Innerduct for fiber?

Q: Should fiber-optic horizontal cable be installed in innerduct? In the environment in question, plenum fiber-optic cable is being installed between a data closet and a classroom. As you know, educational facilities want quality jobs but are mindful of the costs.

Q: Should fiber-optic horizontal cable be installed in innerduct? In the environment in question, plenum fiber-optic cable is being installed between a data closet and a classroom. As you know, educational facilities want quality jobs but are mindful of the costs.

Some of my colleagues favor installing innerduct in the route to protect the fiber and for ease of placement. They cite BICSI`s (Tampa, FL) Cabling Install-ation Manual. Others argue that a fiber-optic cable properly routed through a ceiling cable-support system is as secure as the innerduct system.

But the added expense of a double plenum hit--plenum innerduct and plenum fiber--is not justified because this job is not a multi-tenant environment, in which each customer uses a different vendor and installs different cables. An outside opinion would be refreshing.

LaDonna Hagler

Southwestern Bell

Dallas, TX

A: I believe that prudent use of short pieces of plenum optical-fiber raceway in ducts, plenums, or other spaces used for environmental air is good cable- management design. However, providing a listed plenum optical-fiber raceway from the telecommunications closet to the work-area outlet will continue to make fiber-to-the-desk unnecessarily cost-prohibitive. At 160-pounds force (lbf) pulling tension, optical-fiber cable has always been a more robust medium than the more widely deployed unshielded twisted-pair cable, at 25-lbf pulling tension.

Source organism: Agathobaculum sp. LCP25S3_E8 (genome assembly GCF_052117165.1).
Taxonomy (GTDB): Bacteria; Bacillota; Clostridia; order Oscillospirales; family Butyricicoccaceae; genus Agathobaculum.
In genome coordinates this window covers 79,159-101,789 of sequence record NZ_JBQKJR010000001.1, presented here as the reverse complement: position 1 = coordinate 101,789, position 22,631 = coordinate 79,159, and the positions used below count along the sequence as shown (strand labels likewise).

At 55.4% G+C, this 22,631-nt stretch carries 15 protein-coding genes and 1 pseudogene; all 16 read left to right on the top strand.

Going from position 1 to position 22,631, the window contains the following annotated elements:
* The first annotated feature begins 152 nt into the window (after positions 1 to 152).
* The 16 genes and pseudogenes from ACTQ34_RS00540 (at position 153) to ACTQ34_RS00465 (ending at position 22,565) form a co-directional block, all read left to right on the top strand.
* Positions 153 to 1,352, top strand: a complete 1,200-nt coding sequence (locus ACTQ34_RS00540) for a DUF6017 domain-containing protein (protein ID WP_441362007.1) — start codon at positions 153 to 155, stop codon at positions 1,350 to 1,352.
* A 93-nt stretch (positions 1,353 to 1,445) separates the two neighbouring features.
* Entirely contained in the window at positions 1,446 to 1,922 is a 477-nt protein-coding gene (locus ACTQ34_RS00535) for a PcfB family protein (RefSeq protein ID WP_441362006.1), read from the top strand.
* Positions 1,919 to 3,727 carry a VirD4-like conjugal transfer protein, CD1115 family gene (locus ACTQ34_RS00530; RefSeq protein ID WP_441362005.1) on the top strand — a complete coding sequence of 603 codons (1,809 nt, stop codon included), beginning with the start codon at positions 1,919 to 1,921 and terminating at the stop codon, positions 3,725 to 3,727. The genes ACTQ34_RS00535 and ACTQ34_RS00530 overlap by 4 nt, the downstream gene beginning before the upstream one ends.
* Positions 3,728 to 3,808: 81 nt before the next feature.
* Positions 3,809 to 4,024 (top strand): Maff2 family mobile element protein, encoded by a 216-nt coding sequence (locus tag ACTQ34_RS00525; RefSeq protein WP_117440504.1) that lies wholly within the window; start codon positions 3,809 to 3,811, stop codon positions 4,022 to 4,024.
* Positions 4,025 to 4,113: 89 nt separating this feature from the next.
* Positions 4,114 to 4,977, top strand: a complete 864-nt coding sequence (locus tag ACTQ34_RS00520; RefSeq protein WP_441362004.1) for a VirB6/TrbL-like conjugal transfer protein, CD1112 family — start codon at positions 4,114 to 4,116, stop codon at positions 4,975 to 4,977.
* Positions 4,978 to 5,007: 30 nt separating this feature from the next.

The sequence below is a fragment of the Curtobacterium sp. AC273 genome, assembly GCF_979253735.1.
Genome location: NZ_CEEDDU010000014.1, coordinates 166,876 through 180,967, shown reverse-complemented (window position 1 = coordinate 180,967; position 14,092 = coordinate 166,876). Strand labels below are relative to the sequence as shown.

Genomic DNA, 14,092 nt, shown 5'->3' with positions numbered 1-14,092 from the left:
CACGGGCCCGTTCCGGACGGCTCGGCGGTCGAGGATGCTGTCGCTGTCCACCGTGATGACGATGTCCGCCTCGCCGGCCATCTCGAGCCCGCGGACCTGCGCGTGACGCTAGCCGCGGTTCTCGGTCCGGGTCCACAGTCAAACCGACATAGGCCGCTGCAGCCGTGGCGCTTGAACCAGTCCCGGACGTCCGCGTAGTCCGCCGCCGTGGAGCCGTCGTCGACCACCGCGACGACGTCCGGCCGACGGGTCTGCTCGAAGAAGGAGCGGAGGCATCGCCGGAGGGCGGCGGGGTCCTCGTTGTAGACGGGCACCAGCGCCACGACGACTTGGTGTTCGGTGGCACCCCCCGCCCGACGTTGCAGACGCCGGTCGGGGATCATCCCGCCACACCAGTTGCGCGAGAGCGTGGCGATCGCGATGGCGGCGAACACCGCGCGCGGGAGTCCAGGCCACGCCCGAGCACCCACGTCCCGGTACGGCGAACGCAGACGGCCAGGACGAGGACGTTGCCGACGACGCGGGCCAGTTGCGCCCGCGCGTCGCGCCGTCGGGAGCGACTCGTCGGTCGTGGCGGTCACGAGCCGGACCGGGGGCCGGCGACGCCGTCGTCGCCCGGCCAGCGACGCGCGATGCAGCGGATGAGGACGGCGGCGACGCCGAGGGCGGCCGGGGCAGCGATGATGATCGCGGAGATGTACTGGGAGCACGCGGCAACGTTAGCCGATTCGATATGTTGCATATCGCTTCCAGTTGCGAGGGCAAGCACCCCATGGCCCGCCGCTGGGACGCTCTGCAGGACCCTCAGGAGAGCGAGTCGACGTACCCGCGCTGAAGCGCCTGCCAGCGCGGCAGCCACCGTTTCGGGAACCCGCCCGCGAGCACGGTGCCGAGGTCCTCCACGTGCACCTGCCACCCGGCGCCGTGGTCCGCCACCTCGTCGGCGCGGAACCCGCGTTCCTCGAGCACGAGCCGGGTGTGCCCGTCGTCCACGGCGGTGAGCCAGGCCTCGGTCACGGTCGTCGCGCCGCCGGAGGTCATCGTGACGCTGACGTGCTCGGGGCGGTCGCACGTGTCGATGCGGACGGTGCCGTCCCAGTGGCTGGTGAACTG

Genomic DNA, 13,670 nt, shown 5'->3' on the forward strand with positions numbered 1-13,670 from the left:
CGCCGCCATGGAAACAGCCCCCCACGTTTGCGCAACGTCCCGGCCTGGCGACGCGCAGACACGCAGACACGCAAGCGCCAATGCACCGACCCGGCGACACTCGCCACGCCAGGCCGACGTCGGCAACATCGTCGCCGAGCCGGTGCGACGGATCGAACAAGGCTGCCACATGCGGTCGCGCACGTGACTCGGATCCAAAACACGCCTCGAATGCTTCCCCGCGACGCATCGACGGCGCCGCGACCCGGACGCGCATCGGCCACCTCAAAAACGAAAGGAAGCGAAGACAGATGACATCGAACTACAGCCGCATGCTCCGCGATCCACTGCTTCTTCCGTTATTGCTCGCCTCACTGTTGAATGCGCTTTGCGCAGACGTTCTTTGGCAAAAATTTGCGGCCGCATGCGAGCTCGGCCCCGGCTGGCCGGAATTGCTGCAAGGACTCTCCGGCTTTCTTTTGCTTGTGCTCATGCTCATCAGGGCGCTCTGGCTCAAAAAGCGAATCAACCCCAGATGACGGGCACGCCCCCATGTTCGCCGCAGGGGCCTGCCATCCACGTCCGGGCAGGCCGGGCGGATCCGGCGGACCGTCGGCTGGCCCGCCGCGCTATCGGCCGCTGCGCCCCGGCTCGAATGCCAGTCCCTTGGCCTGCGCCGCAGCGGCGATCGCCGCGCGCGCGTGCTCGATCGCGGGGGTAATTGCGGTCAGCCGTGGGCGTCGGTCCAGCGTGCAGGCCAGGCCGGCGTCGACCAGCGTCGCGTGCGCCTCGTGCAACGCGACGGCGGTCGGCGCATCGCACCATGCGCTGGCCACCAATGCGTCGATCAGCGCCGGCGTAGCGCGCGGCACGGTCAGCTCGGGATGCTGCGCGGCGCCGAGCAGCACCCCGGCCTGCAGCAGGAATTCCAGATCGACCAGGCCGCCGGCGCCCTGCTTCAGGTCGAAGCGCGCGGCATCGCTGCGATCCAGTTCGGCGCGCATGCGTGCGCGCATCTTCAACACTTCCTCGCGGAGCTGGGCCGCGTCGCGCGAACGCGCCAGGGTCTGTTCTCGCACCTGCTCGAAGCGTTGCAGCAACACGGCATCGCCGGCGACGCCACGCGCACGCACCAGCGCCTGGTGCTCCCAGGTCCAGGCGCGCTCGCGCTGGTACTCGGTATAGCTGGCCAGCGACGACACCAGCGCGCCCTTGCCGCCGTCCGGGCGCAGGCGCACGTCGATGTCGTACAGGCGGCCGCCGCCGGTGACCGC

Although BICSI`s Cabling Installation Manual is a good place to start, it is not an industry standard. It did not go through the same industry-wide balloting and comment resolution process that the standards of the Telecommunications Industry Association and Electronic Industries Association (tia/eia--Arlington, VA) are held to. Any comments or questions regarding this manual or other BICSI manuals should be directed to John Siemon of The Siemon Co., chair of the BICSI Engineering and Methods Committee, at John_Siemon@siemon.com.

Donna Ballast is a communications analyst at The University of Texas at Austin and a BISCI registered communications distribution designer (RCDD). Questions can be sent to her at:

Cabling Installation & Maintenance or at PO Drawer 7580,

The University of Texas,

Austin, TX 78713;

tel: (512) 471-0112,

fax: (512) 471-8883,

e-mail: ballast@utexas.edu.

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